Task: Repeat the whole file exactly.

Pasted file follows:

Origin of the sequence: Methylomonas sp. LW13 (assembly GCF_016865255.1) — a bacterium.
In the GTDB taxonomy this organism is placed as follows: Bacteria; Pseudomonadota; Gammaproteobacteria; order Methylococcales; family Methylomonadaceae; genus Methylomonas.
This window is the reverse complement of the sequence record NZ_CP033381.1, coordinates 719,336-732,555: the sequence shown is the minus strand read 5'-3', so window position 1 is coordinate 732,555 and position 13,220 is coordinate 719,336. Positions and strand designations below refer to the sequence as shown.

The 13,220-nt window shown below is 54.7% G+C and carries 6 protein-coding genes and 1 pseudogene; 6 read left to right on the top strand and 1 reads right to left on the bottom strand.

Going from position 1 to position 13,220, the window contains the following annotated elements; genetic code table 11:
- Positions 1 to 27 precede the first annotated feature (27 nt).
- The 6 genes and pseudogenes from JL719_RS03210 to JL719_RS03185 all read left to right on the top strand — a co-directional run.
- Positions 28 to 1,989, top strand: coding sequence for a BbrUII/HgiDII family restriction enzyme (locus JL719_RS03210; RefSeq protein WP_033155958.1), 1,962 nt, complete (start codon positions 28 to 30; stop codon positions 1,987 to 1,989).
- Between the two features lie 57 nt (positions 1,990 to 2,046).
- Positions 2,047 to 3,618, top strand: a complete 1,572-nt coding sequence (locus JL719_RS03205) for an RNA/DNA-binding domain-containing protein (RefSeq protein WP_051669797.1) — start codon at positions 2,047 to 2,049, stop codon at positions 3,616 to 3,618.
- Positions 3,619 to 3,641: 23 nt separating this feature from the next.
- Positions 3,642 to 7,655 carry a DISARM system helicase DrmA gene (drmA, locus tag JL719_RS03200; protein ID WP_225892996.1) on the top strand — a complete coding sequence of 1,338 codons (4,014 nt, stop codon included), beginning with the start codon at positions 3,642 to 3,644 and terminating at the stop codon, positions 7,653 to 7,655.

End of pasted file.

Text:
Origin of the sequence: Methylomonas sp. LW13 (assembly GCF_016865255.1) — a bacterium.
In the GTDB taxonomy this organism is placed as follows: Bacteria; Pseudomonadota; Gammaproteobacteria; order Methylococcales; family Methylomonadaceae; genus Methylomonas.
This window is the reverse complement of the sequence record NZ_CP033381.1, coordinates 719,336-732,555: the sequence shown is the minus strand read 5'-3', so window position 1 is coordinate 732,555 and position 13,220 is coordinate 719,336. Positions and strand designations below refer to the sequence as shown.

The 13,220-nt window shown below is 54.7% G+C and carries 6 protein-coding genes and 1 pseudogene; 6 read left to right on the top strand and 1 reads right to left on the bottom strand.

Going from position 1 to position 13,220, the window contains the following annotated elements; genetic code table 11:
- Positions 1 to 27 precede the first annotated feature (27 nt).
- The 6 genes and pseudogenes from JL719_RS03210 to JL719_RS03185 all read left to right on the top strand — a co-directional run.
- Positions 28 to 1,989, top strand: coding sequence for a BbrUII/HgiDII family restriction enzyme (locus JL719_RS03210; RefSeq protein WP_033155958.1), 1,962 nt, complete (start codon positions 28 to 30; stop codon positions 1,987 to 1,989).
- Between the two features lie 57 nt (positions 1,990 to 2,046).
- Positions 2,047 to 3,618, top strand: a complete 1,572-nt coding sequence (locus JL719_RS03205) for an RNA/DNA-binding domain-containing protein (RefSeq protein WP_051669797.1) — start codon at positions 2,047 to 2,049, stop codon at positions 3,616 to 3,618.
- Positions 3,619 to 3,641: 23 nt separating this feature from the next.
- Positions 3,642 to 7,655 carry a DISARM system helicase DrmA gene (drmA, locus tag JL719_RS03200; protein ID WP_225892996.1) on the top strand — a complete coding sequence of 1,338 codons (4,014 nt, stop codon included), beginning with the start codon at positions 3,642 to 3,644 and terminating at the stop codon, positions 7,653 to 7,655.